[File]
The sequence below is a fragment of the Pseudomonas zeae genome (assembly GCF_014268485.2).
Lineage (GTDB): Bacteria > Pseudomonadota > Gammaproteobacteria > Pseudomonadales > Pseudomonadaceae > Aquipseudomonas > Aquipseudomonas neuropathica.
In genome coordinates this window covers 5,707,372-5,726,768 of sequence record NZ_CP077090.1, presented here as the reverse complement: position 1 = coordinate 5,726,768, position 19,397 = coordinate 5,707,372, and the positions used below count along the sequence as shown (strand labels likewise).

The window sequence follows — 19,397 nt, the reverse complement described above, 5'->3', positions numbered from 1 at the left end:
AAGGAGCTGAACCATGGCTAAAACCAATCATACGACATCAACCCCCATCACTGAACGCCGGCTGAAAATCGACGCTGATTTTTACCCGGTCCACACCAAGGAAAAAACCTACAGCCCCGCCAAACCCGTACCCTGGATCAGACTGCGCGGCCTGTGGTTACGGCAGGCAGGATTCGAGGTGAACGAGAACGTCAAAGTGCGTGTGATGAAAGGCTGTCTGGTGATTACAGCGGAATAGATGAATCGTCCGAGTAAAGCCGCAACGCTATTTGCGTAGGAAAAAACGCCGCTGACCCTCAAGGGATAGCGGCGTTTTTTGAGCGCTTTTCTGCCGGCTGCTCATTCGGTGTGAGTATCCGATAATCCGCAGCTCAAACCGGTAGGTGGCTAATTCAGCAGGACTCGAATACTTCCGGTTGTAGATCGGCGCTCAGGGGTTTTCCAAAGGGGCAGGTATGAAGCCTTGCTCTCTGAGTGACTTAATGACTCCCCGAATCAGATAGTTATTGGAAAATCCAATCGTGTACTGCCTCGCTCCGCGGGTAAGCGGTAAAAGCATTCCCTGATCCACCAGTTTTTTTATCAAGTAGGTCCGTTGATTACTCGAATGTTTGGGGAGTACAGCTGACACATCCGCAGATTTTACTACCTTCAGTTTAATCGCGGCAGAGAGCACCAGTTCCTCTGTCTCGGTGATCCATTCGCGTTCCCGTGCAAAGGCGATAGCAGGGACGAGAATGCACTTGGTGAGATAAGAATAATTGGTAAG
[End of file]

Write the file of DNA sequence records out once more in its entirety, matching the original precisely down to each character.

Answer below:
The sequence below is a fragment of the Pseudomonas zeae genome (assembly GCF_014268485.2).
Lineage (GTDB): Bacteria > Pseudomonadota > Gammaproteobacteria > Pseudomonadales > Pseudomonadaceae > Aquipseudomonas > Aquipseudomonas neuropathica.
In genome coordinates this window covers 5,707,372-5,726,768 of sequence record NZ_CP077090.1, presented here as the reverse complement: position 1 = coordinate 5,726,768, position 19,397 = coordinate 5,707,372, and the positions used below count along the sequence as shown (strand labels likewise).

The window sequence follows — 19,397 nt, the reverse complement described above, 5'->3', positions numbered from 1 at the left end:
AAGGAGCTGAACCATGGCTAAAACCAATCATACGACATCAACCCCCATCACTGAACGCCGGCTGAAAATCGACGCTGATTTTTACCCGGTCCACACCAAGGAAAAAACCTACAGCCCCGCCAAACCCGTACCCTGGATCAGACTGCGCGGCCTGTGGTTACGGCAGGCAGGATTCGAGGTGAACGAGAACGTCAAAGTGCGTGTGATGAAAGGCTGTCTGGTGATTACAGCGGAATAGATGAATCGTCCGAGTAAAGCCGCAACGCTATTTGCGTAGGAAAAAACGCCGCTGACCCTCAAGGGATAGCGGCGTTTTTTGAGCGCTTTTCTGCCGGCTGCTCATTCGGTGTGAGTATCCGATAATCCGCAGCTCAAACCGGTAGGTGGCTAATTCAGCAGGACTCGAATACTTCCGGTTGTAGATCGGCGCTCAGGGGTTTTCCAAAGGGGCAGGTATGAAGCCTTGCTCTCTGAGTGACTTAATGACTCCCCGAATCAGATAGTTATTGGAAAATCCAATCGTGTACTGCCTCGCTCCGCGGGTAAGCGGTAAAAGCATTCCCTGATCCACCAGTTTTTTTATCAAGTAGGTCCGTTGATTACTCGAATGTTTGGGGAGTACAGCTGACACATCCGCAGATTTTACTACCTTCAGTTTAATCGCGGCAGAGAGCACCAGTTCCTCTGTCTCGGTGATCCATTCGCGTTCCCGTGCAAAGGCGATAGCAGGGACGAGAATGCACTTGGTGAGATAAGAATAATTGGTAAG